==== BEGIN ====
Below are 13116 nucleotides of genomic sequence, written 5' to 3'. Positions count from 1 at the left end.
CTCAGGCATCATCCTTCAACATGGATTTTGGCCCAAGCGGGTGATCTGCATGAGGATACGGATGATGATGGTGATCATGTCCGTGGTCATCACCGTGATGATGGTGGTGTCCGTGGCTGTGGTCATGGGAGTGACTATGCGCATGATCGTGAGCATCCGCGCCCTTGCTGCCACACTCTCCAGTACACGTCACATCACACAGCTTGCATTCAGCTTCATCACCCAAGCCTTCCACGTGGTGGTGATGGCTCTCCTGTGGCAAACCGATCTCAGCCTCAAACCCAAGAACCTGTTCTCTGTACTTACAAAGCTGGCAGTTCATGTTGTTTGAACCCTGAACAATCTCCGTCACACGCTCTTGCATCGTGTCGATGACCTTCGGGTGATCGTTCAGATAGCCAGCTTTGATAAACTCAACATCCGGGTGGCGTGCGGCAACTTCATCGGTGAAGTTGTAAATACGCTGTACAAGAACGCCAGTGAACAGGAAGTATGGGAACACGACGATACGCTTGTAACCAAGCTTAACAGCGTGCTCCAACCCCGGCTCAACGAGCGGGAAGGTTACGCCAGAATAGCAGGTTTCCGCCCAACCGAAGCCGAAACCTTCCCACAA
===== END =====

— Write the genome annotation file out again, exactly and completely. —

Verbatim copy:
Below are 13116 nucleotides of genomic sequence, written 5' to 3'. Positions count from 1 at the left end.
CTCAGGCATCATCCTTCAACATGGATTTTGGCCCAAGCGGGTGATCTGCATGAGGATACGGATGATGATGGTGATCATGTCCGTGGTCATCACCGTGATGATGGTGGTGTCCGTGGCTGTGGTCATGGGAGTGACTATGCGCATGATCGTGAGCATCCGCGCCCTTGCTGCCACACTCTCCAGTACACGTCACATCACACAGCTTGCATTCAGCTTCATCACCCAAGCCTTCCACGTGGTGGTGATGGCTCTCCTGTGGCAAACCGATCTCAGCCTCAAACCCAAGAACCTGTTCTCTGTACTTACAAAGCTGGCAGTTCATGTTGTTTGAACCCTGAACAATCTCCGTCACACGCTCTTGCATCGTGTCGATGACCTTCGGGTGATCGTTCAGATAGCCAGCTTTGATAAACTCAACATCCGGGTGGCGTGCGGCAACTTCATCGGTGAAGTTGTAAATACGCTGTACAAGAACGCCAGTGAACAGGAAGTATGGGAACACGACGATACGCTTGTAACCAAGCTTAACAGCGTGCTCCAACCCCGGCTCAACGAGCGGGAAGGTTACGCCAGAATAGCAGGTTTCCGCCCAACCGAAGCCGAAACCTTCCCACAA